Hearthstone Heritage Woodstove Review

I recently decided to install a woodburning stove or insert in my fireplace. My first choice was the Regency insert but it wouldn't fit. So I opted for the Hearthstone Heritage woodstove. The things that sold me on this stove were the following:
  • New burning technology (Uses 2/3 less wood and produces 1/20 of the smoke of conventional woodstoves.)
  • 21 inch log length (All other inserts had a max wood length of 18 inches. I have about four cords and many logs are over 18 inches.) I found that this stove will actually take a 24 inch log from the rear back corner to the front top corner!
  • Soapstone (The stone absorbs the heat and stays hot for up to three hours after the fire goes out.)
  • Ash grate (This makes cleaning out the ashes really easy.)
  • Size (It fits my hearth!)
  • Side log loading (You can load logs from the front or the side, but side loading larger logs seems like it will be much easier.)
I paid $2249.00 plus tax (retail is about $2600) which is at the high end for a wood stove and slightly more than I was going to pay for the insert. In addition I also had to purchase a kit for $500 to pipe this into my fireplace. Also, the installation will cost $500, so I'm probably looking at around $3,400 after tax and accessories. I bought the blue/black finish which is actually more of a grey/black finish.

After I put a downpayment on the stove I went to the local fireplace store to check it out before I paid it off. When I first went into the store I was looking for the Heritage and a salesman pointed me to the Pheonix, obviously he didn't know his products! I finally found the Heritage in the back of the store. The first thing I tried out was the latches on the doors. I struggled with them for a few minutes and the salesman told me the latches were broken! He blamed it on so many people messing with the latches all day long. I finally realized that they were not broken but just a bit tricky to work, both the side and front doors. Most stoves have a handle that you turn and after it latchs, the handle stops turning. Not on the Heritage. It keeps turning until it unlatches. At first I thought this was a flaw or bad planning on their part but after I thought about it I realized that this would keep people from putting undue stress on the latch from trying to open it the wrong way. I also noticed that when opening the side door it would make a 'pop' when unlatched. Perhaps I was turning it the wrong direction. After messing with the front and side doors I tried to latch the ash door on the bottom and just couldn't get it. I asked a different salesman for assistance and he had trouble with it at first and he thought it was broken! Finally we realized that we had to push on the door fairly hard to get it to latch (these latches are not very user friendly to the untrained).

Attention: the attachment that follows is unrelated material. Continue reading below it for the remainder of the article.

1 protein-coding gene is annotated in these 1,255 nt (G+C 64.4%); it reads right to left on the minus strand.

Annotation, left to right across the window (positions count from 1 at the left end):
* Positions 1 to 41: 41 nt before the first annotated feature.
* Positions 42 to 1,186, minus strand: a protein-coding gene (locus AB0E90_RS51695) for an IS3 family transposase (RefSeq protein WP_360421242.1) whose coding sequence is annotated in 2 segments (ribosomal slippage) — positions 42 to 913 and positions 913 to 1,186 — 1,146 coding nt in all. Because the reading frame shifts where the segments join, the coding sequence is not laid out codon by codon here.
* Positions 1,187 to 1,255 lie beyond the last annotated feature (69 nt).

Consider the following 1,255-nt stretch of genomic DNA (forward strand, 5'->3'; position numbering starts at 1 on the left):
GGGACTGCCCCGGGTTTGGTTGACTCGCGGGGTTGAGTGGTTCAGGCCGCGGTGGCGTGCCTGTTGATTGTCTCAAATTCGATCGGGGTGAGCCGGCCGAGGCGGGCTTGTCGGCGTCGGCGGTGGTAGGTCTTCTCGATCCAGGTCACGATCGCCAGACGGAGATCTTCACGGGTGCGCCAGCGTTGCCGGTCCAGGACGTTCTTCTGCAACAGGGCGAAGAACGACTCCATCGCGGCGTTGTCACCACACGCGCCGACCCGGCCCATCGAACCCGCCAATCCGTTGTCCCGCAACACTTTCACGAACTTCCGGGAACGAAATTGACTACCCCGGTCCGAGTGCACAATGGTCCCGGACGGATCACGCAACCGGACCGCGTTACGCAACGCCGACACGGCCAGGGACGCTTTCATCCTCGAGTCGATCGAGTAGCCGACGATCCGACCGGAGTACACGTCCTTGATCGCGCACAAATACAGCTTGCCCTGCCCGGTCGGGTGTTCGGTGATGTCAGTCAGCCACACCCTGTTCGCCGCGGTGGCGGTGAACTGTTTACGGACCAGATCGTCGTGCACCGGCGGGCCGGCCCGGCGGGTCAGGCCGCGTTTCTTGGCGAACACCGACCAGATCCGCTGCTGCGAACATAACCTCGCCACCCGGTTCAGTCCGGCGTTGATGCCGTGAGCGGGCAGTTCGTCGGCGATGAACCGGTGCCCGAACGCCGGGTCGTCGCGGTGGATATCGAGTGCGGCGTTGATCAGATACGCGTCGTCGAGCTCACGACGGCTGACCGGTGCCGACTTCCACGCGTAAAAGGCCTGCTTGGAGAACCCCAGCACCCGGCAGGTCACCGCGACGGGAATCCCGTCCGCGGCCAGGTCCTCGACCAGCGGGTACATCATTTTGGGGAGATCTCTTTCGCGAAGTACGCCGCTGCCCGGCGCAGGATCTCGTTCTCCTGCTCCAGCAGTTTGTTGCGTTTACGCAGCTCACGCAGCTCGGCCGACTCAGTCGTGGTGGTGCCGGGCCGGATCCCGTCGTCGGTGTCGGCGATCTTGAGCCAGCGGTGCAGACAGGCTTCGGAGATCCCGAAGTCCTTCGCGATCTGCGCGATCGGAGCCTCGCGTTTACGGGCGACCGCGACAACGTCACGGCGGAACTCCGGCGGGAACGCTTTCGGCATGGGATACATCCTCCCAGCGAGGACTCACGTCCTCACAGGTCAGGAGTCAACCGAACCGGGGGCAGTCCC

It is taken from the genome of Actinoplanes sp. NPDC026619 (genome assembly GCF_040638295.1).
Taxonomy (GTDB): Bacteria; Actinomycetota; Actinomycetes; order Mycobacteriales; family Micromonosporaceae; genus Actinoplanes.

We are due to have this stove installed in about a week. I've cut a whole bunch of firewood and I'm ready for the winter. I have about four or five cords of wood so far which should last until spring. We heat with natural gas and I'm hoping to turn the furnace way down and heat primarily with wood once we get this stove installed. I'm hoping to eventually install a stove in the basement and perhaps one in the garage and one in the barn. Stay tuned for more review after we get the stove up and running!

UPDATE: OK, we've been running the stove for about a month now. At first we had some problems with a smoke smell in the house. I realized that the pipe on top of the house wasn't tall enough and that smoke was coming down onto the deck and in through the cracks in the sliding door (which has a pretty bad seal). I fixed this problem by adding an additional six feet of double walled pipe. Then we had problems with getting smoke in the house when loading wood. At first I ran a swamp cooler in the basement and put it on a remote control and would run it every time I started the stove or loaded wood. I soon realized that I could start a fire with a trigger start propane torch with the front door just barely open enough for the tip of the torch and this kept the smoke from getting out. Also I found out that I could load wood in the side door and it wouldn't smoke. I do have to crack open the side door and move any burning embers or logs away from the door with the poker before loading though. I finally got this stove smoke free and am tempted to winterize the swamp cooler since I don't use it anymore. Since we've had this stove we haven't had the furnace come on even once!

UPDATE: We've been running the stove for a month and a half now. We solved the smoke problem and almost never have a smoke smell in the house, but we ran into our first major problem. The handle on the side door won't unlatch the door. I called the retail store and they said that there is a allen wrench set screw on the handle that tends to come loose and the handle swivels and won't latch anymore. They said I should turn the handle to a certain position and tighten the set screw. I'm going to have to look at it tonight when the stove is cool. The dealer said they have an extra handle in case this one won't work anymore. The handles seem to be make of cheap plastic, it's amazing they don't melt right off of the stove! Maybe they are made of zinc or some cheap metal.

I've changed the way I start fires. I now use Fire Starter Wafers. You can get them at Wal-Mart and they sell a package of 144 for about ten bucks. No more newspaper or kindling! One wafer starts split logs easily every time!
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